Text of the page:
It has been recounted that Christopher Lee claimed that: “I didn’t speak in that picture. The reason was very simple. I read the script and saw the dialogue! I said to Hammer, if you think I’m going to say any of these lines, you’re very much mistaken.”

In his memoir Inside Hammer, screenwriter Jimmy Sangster disputes that, writing  Vampires don’t chat. So I didn’t write him any dialogue.“ His claim was that a decision was made that Dracula would not speak for dramatic reasons.

Any which way you cut it, vampires can use their words selectively, and their silence as a weapon.

3. The Gaslighter

Expert at making humans question their own memory, perception, and sanity – the vampire jerk’s hypnotic gaze can render their target a submissive mess within seconds. One need not even be in close proximity as the vampire’s influence can be effective via mind control techniques, even from afar. This is just the first step in the grooming process meant to cultivate a long-term, co-dependant human companion to serve as their loyal attendant.

The loyal attendant or “The Renfield” has been portrayed in many a vampire film, beyond just the Dracula adaptations. Having a minion who can go out in sunlight, look after your coffin, serve guests, and be a constant source of blood is quite useful, but in order to keep such a person, some tried-and-true gaslighting techniques are needed, including wearing out the victim and using false promises.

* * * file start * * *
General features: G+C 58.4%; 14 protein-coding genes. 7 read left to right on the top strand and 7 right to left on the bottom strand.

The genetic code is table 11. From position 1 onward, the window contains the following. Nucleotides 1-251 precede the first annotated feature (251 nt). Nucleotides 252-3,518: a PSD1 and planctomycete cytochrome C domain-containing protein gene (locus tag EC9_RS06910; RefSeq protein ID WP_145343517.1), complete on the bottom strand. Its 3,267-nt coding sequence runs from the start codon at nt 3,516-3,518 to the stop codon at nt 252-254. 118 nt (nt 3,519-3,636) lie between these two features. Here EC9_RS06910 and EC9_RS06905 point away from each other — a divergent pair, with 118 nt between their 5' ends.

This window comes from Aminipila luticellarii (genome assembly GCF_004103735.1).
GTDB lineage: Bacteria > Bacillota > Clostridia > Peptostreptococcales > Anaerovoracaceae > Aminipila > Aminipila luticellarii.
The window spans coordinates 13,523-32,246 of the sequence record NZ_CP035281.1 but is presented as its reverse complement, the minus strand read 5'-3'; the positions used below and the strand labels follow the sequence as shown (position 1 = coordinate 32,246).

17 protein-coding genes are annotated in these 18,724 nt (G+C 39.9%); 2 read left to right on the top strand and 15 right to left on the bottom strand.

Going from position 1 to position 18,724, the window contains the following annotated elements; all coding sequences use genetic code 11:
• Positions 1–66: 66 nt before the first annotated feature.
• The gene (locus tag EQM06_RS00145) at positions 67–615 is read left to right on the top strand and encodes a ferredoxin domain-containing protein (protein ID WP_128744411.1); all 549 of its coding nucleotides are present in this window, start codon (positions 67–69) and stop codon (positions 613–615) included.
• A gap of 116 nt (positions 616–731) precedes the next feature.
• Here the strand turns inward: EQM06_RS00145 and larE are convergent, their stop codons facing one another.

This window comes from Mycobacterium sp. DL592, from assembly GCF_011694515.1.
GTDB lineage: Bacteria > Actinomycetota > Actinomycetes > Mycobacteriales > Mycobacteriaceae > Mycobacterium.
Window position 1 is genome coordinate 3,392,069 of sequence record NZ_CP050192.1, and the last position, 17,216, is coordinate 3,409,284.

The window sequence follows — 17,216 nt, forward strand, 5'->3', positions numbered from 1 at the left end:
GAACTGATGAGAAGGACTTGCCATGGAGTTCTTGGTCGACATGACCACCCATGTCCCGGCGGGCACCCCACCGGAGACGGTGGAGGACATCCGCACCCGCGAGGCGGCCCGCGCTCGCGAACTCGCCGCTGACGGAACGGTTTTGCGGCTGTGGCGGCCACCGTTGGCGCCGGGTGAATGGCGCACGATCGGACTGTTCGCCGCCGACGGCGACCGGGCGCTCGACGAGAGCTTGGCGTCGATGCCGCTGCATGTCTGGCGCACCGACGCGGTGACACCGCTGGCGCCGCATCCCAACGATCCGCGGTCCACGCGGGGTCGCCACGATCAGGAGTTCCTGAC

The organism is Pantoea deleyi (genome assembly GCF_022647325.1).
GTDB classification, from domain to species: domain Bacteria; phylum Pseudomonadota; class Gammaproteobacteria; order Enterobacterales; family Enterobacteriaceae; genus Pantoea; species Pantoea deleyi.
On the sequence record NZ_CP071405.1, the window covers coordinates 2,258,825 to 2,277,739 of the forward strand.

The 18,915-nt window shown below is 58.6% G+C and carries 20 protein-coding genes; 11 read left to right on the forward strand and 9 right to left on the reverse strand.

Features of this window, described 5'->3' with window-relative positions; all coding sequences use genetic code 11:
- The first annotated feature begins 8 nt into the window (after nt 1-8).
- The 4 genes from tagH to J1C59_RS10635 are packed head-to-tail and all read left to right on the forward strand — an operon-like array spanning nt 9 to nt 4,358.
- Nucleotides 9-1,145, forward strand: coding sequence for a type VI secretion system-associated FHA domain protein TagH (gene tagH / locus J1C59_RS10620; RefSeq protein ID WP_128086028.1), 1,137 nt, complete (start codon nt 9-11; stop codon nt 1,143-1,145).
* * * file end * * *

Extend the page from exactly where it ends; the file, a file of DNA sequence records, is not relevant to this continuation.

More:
“The master will come, and he has promised to make me immortal!”

“The Renfield” can often be exquisitely tormented by the vampire jerk as they are intoxicated by the promise of being made themselves a vampire one day. Leading them on with the tantalizing promise of immortality, from time to time they will offer slivers of compassion and kindness – enough to make “The Renfield” feel special and possibly even loved. Small acts of kindness prompt the otherwise neglected lackey to look upon the vampire with admiration in a pseudo Stockholm Syndrome type of way.

In the film Daughters of Darkness (1971), the Hungarian countess, Elizabeth Bathory has a “secretary” Ilona as her Renfield. The demure Ilona falls jealous when The Countess shows interest in another woman – eventually acting out in ways that lead to her undoing.

“Ah, but you need me. Without me you’d have no life.”

Through these gaslighting and narcissistic techniques, “The Renfield” winds up with no clear understanding of what the relationship is and lacks the ability to do anything else with their lives other than serve their vampire master. The open-endedness of the relationship can drive these servants into madness. Total jerk move.

Well, the Jerk Store called, and they’re not running out of vampires.

Vampires will not hesitate to trample on another’s feelings, generally lacking consideration for the well-being of others. With their bad jokes, aloof tendencies, and propensity for mind games as just some examples – we continue to be drawn to them. And although they display dominant signs of sadism, narcissism, and Machiavellianism, above all they are just huge jerks!

Do you have any more examples of vampires being jerks? Please share them in the comments or as Dracula would say “Comment freely of your own will, and leave some of the happiness you bring….”

What a jerk.


Written by Megan Aileen Williams